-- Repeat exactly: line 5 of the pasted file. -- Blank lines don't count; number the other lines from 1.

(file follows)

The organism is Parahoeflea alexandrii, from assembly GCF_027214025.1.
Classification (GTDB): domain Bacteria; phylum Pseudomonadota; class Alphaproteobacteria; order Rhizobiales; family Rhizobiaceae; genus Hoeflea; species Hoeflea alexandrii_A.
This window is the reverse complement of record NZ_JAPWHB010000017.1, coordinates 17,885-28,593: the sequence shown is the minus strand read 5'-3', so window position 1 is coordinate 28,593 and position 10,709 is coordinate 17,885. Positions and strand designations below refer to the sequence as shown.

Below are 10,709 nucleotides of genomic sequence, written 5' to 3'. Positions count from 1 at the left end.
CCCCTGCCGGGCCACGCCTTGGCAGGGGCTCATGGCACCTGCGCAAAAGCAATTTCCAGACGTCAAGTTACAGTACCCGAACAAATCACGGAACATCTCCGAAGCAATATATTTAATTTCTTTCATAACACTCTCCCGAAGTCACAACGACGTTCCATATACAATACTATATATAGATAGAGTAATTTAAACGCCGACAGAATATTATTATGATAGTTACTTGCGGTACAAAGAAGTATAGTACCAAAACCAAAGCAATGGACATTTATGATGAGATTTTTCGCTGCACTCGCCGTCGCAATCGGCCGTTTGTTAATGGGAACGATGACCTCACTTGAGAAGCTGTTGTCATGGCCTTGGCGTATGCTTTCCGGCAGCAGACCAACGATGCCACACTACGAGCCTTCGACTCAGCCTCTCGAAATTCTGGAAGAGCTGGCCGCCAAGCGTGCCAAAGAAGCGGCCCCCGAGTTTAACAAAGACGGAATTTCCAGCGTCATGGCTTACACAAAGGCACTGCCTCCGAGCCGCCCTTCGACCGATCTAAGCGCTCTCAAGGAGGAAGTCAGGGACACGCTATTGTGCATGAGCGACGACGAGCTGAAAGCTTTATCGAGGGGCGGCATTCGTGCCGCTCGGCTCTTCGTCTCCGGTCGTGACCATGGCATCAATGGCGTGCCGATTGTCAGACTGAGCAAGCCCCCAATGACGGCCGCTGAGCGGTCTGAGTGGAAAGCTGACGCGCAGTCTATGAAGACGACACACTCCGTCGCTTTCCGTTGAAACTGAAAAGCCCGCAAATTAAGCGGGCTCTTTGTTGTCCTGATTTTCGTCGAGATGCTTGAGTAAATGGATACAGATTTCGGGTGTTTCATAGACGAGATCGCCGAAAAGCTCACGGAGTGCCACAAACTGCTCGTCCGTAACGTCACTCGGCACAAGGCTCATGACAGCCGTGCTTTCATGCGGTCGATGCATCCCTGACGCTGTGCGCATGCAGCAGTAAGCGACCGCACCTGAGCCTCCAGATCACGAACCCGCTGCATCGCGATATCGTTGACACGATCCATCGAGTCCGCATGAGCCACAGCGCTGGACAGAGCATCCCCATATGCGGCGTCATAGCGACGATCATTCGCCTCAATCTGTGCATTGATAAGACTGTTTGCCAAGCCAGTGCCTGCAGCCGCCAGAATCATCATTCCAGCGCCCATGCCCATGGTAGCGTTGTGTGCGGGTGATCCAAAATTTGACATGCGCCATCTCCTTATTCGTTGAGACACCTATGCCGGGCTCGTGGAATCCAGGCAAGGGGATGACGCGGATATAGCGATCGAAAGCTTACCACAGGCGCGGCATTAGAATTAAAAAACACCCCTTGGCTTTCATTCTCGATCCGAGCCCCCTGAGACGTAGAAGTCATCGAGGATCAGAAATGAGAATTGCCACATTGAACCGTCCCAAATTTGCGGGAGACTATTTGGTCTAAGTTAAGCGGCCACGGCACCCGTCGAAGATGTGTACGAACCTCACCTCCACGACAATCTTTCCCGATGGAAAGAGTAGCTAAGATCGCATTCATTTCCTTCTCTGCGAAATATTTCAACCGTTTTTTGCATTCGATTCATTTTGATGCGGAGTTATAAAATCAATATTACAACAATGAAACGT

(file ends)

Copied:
CCCCTGCCGGGCCACGCCTTGGCAGGGGCTCATGGCACCTGCGCAAAAGCAATTTCCAGACGTCAAGTTACAGTACCCGAACAAATCACGGAACATCTCCGAAGCAATATATTTAATTTCTTTCATAACACTCTCCCGAAGTCACAACGACGTTCCATATACAATACTATATATAGATAGAGTAATTTAAACGCCGACAGAATATTATTATGATAGTTACTTGCGGTACAAAGAAGTATAGTACCAAAACCAAAGCAATGGACATTTATGATGAGATTTTTCGCTGCACTCGCCGTCGCAATCGGCCGTTTGTTAATGGGAACGATGACCTCACTTGAGAAGCTGTTGTCATGGCCTTGGCGTATGCTTTCCGGCAGCAGACCAACGATGCCACACTACGAGCCTTCGACTCAGCCTCTCGAAATTCTGGAAGAGCTGGCCGCCAAGCGTGCCAAAGAAGCGGCCCCCGAGTTTAACAAAGACGGAATTTCCAGCGTCATGGCTTACACAAAGGCACTGCCTCCGAGCCGCCCTTCGACCGATCTAAGCGCTCTCAAGGAGGAAGTCAGGGACACGCTATTGTGCATGAGCGACGACGAGCTGAAAGCTTTATCGAGGGGCGGCATTCGTGCCGCTCGGCTCTTCGTCTCCGGTCGTGACCATGGCATCAATGGCGTGCCGATTGTCAGACTGAGCAAGCCCCCAATGACGGCCGCTGAGCGGTCTGAGTGGAAAGCTGACGCGCAGTCTATGAAGACGACACACTCCGTCGCTTTCCGTTGAAACTGAAAAGCCCGCAAATTAAGCGGGCTCTTTGTTGTCCTGATTTTCGTCGAGATGCTTGAGTAAATGGATACAGATTTCGGGTGTTTCATAGACGAGATCGCCGAAAAGCTCACGGAGTGCCACAAACTGCTCGTCCGTAACGTCACTCGGCACAAGGCTCATGACAGCCGTGCTTTCATGCGGTCGATGCATCCCTGACGCTGTGCGCATGCAGCAGTAAGCGACCGCACCTGAGCCTCCAGATCACGAACCCGCTGCATCGCGATATCGTTGACACGATCCATCGAGTCCGCATGAGCCACAGCGCTGGACAGAGCATCCCCATATGCGGCGTCATAGCGACGATCATTCGCCTCAATCTGTGCATTGATAAGACTGTTTGCCAAGCCAGTGCCTGCAGCCGCCAGAATCATCATTCCAGCGCCCATGCCCATGGTAGCGTTGTGTGCGGGTGATCCAAAATTTGACATGCGCCATCTCCTTATTCGTTGAGACACCTATGCCGGGCTCGTGGAATCCAGGCAAGGGGATGACGCGGATATAGCGATCGAAAGCTTACCACAGGCGCGGCATTAGAATTAAAAAACACCCCTTGGCTTTCATTCTCGATCCGAGCCCCCTGAGACGTAGAAGTCATCGAGGATCAGAAATGAGAATTGCCACATTGAACCGTCCCAAATTTGCGGGAGACTATTTGGTCTAAGTTAAGCGGCCACGGCACCCGTCGAAGATGTGTACGAACCTCACCTCCACGACAATCTTTCCCGATGGAAAGAGTAGCTAAGATCGCATTCATTTCCTTCTCTGCGAAATATTTCAACCGTTTTTTGCATTCGATTCATTTTGATGCGGAGTTATAAAATCAATATTACAACAATGAAACGT